By Caroline An, Staff Writer | Pasadena Star News
06/11/2008 PASADENA - Voters in the Pasadena Unified School District slightly prefer a bond over a parcel tax to pay for campus improvements, according to recent surveys.
In two surveys conducted last month that sampled 500 voters, 61 percent said they would support a proposed $300 million bond measure.
By contrast, 60 percent of voters said they would go for a parcel tax.
PUSD school board members commissioned the survey as a way to gauge community support for either a bond measure or parcel tax on the November ballot.
A parcel tax would need a two-thirds majority to pass, while a bond measure would need 55 percent approval from voters.
The school board is expected to vote July 1 on which of the two options it will pursue, district officials said.
School board President Tom Selinske said there appears to be some openness by board members "to explore both options."
"I'm still mulling it over myself, though I'm still supportive of the bond," he said.
District officials already have identified about $400 million in needed facilities upgrades. With less funding coming from the state, board members have said they would need public financing to make the improvements.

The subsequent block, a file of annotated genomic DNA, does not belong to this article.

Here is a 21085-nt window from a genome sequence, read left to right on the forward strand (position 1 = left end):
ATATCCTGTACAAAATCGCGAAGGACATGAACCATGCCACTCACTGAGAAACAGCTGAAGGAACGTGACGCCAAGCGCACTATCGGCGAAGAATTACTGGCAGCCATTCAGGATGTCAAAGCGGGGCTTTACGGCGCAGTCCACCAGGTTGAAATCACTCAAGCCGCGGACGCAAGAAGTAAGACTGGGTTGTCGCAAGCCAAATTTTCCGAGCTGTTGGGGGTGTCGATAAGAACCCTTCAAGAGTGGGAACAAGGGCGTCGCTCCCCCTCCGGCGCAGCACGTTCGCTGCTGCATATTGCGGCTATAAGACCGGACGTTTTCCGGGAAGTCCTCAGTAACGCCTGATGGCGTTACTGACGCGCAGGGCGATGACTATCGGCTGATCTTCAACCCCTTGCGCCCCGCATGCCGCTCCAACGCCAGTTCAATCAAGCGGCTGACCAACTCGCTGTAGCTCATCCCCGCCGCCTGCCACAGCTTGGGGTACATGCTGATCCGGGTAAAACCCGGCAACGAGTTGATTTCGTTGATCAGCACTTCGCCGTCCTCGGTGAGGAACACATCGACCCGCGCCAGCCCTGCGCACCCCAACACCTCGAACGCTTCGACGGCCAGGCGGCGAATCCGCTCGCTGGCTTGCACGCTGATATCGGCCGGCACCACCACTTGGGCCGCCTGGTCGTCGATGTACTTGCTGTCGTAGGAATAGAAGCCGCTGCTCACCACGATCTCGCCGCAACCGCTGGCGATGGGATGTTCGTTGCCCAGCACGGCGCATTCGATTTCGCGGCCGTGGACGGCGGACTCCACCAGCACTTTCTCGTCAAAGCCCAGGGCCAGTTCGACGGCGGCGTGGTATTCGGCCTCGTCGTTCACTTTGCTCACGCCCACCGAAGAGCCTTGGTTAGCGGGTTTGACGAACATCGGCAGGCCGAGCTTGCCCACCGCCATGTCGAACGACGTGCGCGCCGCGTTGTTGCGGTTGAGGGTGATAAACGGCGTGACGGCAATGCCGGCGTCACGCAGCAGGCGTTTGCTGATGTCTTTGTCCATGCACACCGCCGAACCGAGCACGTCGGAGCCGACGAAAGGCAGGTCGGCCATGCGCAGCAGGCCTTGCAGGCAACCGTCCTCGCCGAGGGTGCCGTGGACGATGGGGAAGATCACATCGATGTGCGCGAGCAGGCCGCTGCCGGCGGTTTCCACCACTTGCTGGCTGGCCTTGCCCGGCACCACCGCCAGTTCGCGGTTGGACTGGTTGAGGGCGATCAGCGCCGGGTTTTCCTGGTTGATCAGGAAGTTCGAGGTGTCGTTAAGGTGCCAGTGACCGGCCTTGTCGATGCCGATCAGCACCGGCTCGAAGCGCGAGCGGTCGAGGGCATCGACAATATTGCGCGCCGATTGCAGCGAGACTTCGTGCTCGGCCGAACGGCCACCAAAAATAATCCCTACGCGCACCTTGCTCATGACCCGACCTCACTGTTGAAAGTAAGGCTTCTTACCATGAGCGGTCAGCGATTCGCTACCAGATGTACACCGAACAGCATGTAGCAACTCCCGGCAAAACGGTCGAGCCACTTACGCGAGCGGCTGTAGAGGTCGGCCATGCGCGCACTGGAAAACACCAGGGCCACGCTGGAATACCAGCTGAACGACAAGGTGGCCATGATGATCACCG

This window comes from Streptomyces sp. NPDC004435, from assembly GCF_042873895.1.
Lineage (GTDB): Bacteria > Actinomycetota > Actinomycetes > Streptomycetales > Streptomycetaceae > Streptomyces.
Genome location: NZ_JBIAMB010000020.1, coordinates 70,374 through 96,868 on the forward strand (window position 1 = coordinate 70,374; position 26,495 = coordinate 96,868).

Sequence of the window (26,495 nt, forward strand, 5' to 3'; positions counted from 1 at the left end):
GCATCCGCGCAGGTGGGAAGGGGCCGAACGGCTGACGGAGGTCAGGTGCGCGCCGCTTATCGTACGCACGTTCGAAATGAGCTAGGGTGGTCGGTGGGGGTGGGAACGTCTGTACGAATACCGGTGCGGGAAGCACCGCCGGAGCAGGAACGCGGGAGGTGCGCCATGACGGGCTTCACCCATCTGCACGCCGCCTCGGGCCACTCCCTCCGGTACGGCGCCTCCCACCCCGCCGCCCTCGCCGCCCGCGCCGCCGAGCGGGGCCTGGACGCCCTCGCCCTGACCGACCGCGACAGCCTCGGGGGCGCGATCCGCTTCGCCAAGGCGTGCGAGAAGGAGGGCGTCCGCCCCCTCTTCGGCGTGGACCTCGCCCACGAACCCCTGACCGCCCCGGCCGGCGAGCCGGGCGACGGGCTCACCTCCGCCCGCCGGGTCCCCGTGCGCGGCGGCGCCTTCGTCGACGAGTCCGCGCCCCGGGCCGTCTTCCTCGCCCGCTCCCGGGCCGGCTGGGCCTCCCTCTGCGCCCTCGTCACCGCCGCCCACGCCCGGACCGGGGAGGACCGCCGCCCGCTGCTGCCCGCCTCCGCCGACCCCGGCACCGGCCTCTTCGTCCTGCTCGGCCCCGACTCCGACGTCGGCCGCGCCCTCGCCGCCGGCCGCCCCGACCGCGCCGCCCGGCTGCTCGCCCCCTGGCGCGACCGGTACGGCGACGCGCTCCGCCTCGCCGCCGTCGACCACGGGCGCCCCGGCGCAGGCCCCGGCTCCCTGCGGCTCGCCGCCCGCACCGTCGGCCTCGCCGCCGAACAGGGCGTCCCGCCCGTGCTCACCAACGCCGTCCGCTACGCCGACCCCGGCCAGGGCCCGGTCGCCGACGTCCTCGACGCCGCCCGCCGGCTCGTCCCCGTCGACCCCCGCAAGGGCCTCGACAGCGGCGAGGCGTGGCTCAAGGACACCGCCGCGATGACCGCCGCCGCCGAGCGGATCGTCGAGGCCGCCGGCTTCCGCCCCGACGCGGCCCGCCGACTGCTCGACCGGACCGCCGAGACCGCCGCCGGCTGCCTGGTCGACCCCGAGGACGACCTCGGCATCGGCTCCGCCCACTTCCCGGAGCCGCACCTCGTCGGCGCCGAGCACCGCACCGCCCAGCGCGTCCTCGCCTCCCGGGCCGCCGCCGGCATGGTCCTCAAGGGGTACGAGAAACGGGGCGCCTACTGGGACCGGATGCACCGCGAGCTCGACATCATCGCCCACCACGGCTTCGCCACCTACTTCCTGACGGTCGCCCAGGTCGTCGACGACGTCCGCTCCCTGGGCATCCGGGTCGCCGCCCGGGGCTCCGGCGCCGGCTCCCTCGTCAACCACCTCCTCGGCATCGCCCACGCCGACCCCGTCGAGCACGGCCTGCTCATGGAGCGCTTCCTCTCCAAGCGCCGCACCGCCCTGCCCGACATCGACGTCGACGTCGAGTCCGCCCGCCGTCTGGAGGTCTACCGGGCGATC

Among major improvements identified were upgrading computer and phone systems and improving athletic fields. Additionally, a plan to reconfigure grades at middle schools could end up requiring major renovations to accommodate more students, officials have said.
In 1997, district voters approved Measure Y, a $240 bond measure that was suppose to pay for renovations and upgrades at the PUSD's 28 schools. While some campuses received upgrades, many others, including Blair IB Magnet and San Rafael elementary, received no improvements.
The district also received criticism of its oversight of bond spending. One contractor hired for the repairs skipped the country without completing renovations.
Board member Scott Phelps said he understood concerns residents may have as a result of how the Measure Y projects were administered. But he added that public school districts have few options other than asking for public financing to improve facilities.
While $240 million is a large sum, the bond money was spread among 28 schools, Phelps noted.
"Most neighboring school districts ask for millions for just a few sites. We spread if very thinly, and that's a big reason why things went awry," he said.
This time around, district officials vowed, a facilities master plan document will outline all of the improvement projects at each school. An oversight committee will meet regularly to review the projects.
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